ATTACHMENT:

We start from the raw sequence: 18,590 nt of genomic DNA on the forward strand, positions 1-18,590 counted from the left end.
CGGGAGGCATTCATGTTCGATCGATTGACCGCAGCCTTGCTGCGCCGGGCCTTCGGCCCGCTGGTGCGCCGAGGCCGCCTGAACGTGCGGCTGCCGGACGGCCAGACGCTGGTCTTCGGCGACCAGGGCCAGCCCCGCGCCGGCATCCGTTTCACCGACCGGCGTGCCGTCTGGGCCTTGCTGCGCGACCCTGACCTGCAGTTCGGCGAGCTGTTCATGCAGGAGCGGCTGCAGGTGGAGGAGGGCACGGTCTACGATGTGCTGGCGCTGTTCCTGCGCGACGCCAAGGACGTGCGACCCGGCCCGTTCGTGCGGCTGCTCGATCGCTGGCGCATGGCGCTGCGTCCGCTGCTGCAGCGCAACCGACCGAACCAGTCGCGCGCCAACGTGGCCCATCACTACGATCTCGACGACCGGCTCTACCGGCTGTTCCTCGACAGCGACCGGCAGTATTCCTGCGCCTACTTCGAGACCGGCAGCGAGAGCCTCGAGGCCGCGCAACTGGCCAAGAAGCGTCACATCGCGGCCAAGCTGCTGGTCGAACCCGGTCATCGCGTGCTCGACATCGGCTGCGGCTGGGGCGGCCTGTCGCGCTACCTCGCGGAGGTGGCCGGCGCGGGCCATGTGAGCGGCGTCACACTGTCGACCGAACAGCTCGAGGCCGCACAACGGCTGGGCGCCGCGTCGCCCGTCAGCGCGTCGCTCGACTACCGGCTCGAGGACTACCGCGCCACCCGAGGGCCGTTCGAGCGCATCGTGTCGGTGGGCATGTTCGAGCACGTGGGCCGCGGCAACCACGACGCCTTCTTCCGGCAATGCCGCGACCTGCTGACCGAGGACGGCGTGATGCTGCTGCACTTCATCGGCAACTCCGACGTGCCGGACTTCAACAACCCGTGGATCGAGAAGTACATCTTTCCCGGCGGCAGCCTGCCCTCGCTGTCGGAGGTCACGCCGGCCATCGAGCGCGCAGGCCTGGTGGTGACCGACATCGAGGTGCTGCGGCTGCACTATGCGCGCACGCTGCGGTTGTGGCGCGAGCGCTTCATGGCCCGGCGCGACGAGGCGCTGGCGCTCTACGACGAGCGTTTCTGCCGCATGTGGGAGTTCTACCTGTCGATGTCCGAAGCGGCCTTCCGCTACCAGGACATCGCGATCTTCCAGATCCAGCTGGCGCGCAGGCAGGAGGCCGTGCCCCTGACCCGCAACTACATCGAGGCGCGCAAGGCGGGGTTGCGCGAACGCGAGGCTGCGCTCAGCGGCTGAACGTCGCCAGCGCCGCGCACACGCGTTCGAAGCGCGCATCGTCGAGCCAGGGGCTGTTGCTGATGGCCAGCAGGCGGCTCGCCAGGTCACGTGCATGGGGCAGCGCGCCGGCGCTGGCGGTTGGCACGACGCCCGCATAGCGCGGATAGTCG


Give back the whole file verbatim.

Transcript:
We start from the raw sequence: 18,590 nt of genomic DNA on the forward strand, positions 1-18,590 counted from the left end.
CGGGAGGCATTCATGTTCGATCGATTGACCGCAGCCTTGCTGCGCCGGGCCTTCGGCCCGCTGGTGCGCCGAGGCCGCCTGAACGTGCGGCTGCCGGACGGCCAGACGCTGGTCTTCGGCGACCAGGGCCAGCCCCGCGCCGGCATCCGTTTCACCGACCGGCGTGCCGTCTGGGCCTTGCTGCGCGACCCTGACCTGCAGTTCGGCGAGCTGTTCATGCAGGAGCGGCTGCAGGTGGAGGAGGGCACGGTCTACGATGTGCTGGCGCTGTTCCTGCGCGACGCCAAGGACGTGCGACCCGGCCCGTTCGTGCGGCTGCTCGATCGCTGGCGCATGGCGCTGCGTCCGCTGCTGCAGCGCAACCGACCGAACCAGTCGCGCGCCAACGTGGCCCATCACTACGATCTCGACGACCGGCTCTACCGGCTGTTCCTCGACAGCGACCGGCAGTATTCCTGCGCCTACTTCGAGACCGGCAGCGAGAGCCTCGAGGCCGCGCAACTGGCCAAGAAGCGTCACATCGCGGCCAAGCTGCTGGTCGAACCCGGTCATCGCGTGCTCGACATCGGCTGCGGCTGGGGCGGCCTGTCGCGCTACCTCGCGGAGGTGGCCGGCGCGGGCCATGTGAGCGGCGTCACACTGTCGACCGAACAGCTCGAGGCCGCACAACGGCTGGGCGCCGCGTCGCCCGTCAGCGCGTCGCTCGACTACCGGCTCGAGGACTACCGCGCCACCCGAGGGCCGTTCGAGCGCATCGTGTCGGTGGGCATGTTCGAGCACGTGGGCCGCGGCAACCACGACGCCTTCTTCCGGCAATGCCGCGACCTGCTGACCGAGGACGGCGTGATGCTGCTGCACTTCATCGGCAACTCCGACGTGCCGGACTTCAACAACCCGTGGATCGAGAAGTACATCTTTCCCGGCGGCAGCCTGCCCTCGCTGTCGGAGGTCACGCCGGCCATCGAGCGCGCAGGCCTGGTGGTGACCGACATCGAGGTGCTGCGGCTGCACTATGCGCGCACGCTGCGGTTGTGGCGCGAGCGCTTCATGGCCCGGCGCGACGAGGCGCTGGCGCTCTACGACGAGCGTTTCTGCCGCATGTGGGAGTTCTACCTGTCGATGTCCGAAGCGGCCTTCCGCTACCAGGACATCGCGATCTTCCAGATCCAGCTGGCGCGCAGGCAGGAGGCCGTGCCCCTGACCCGCAACTACATCGAGGCGCGCAAGGCGGGGTTGCGCGAACGCGAGGCTGCGCTCAGCGGCTGAACGTCGCCAGCGCCGCGCACACGCGTTCGAAGCGCGCATCGTCGAGCCAGGGGCTGTTGCTGATGGCCAGCAGGCGGCTCGCCAGGTCACGTGCATGGGGCAGCGCGCCGGCGCTGGCGGTTGGCACGACGCCCGCATAGCGCGGATAGTCG